Home heating prices vary by region and is also a lot dependant on the type of home, the requirements to be met and budget in hand for installing or redoing the existing system and its future maintenance.
The market does offer a plethora of options to choose from. There is always a DIY up for grabs, which would cost anywhere between $1500-2500 including an efficient thermostat system for $200. Geothermal home heating systems seem to be the most expensive of the lot, costing anywhere between $20,000 to $25,000 just to install it. However, this system has been receiving ` raving reviews, making several Americans to turn their attention towards it.
While we always look at the price of the system as such, do we even bother to work on the maintenance cost just to keep the system running? The following statistics from Energy Information Administration (EIA), will indeed throw some light on this aspect:
Heating Oil $2800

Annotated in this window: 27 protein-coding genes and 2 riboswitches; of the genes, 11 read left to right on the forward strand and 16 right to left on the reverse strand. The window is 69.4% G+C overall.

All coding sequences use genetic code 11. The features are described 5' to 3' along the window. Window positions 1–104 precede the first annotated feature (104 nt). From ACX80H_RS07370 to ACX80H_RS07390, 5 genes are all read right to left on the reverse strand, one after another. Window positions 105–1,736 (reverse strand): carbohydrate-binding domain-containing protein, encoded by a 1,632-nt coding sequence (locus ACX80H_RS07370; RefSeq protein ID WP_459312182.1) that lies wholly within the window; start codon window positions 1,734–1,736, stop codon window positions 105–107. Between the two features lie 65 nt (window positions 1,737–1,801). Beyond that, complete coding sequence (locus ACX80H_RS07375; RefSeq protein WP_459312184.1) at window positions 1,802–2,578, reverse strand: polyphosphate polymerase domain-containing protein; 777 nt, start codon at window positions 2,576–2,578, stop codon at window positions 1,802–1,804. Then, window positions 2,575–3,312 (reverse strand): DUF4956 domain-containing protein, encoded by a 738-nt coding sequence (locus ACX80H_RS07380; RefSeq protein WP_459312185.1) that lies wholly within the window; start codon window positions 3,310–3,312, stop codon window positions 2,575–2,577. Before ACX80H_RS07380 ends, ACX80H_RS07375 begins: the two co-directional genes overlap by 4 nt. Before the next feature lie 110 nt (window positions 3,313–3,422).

Oil prices have risen so high that oil heat, once competitive with other major home-heating fuels, has become the most expensive to use. Prices are tied to world events, so they can change quickly. Nationally, only about 6 percent of homeowners use oil as their primary home heating source and they are predominantly from the northeast part of the country.
Although it’s a relatively clean fuel, propane is expensive and has been losing popularity for years. The cost varies a lot by region. In the Midwest, heating a home with propane costs an average of only $1,534.
The use of electric heat is on the rise, even in the frosty Northeast. Cost is the main draw, although some homeowners complain that electric heat isn’t as efficient as other fuels. Nationally, about a third of the country rely on electricity as their primary heating source.
Natural Gas $1000
Of the four main fuels used to heat our homes, natural gas is the most popular and now the cheapest, as well. A decade ago, gas cost about 80 percent of an equivalent amount of oil; it now costs less than half of oil, as oil prices have risen and the countries boom in natural gas drilling has kept gas prices low. Nearly half of all homes use natural gas as their primary heating source. Some analysts forecast a huge supply of the fuel will be available for decades to come. However, not everyone believes the supply is so large that natural gas will continue to be a low-cost fuel.
Now that the cost to run your heating system is blatantly revealed, work your math and save up some money!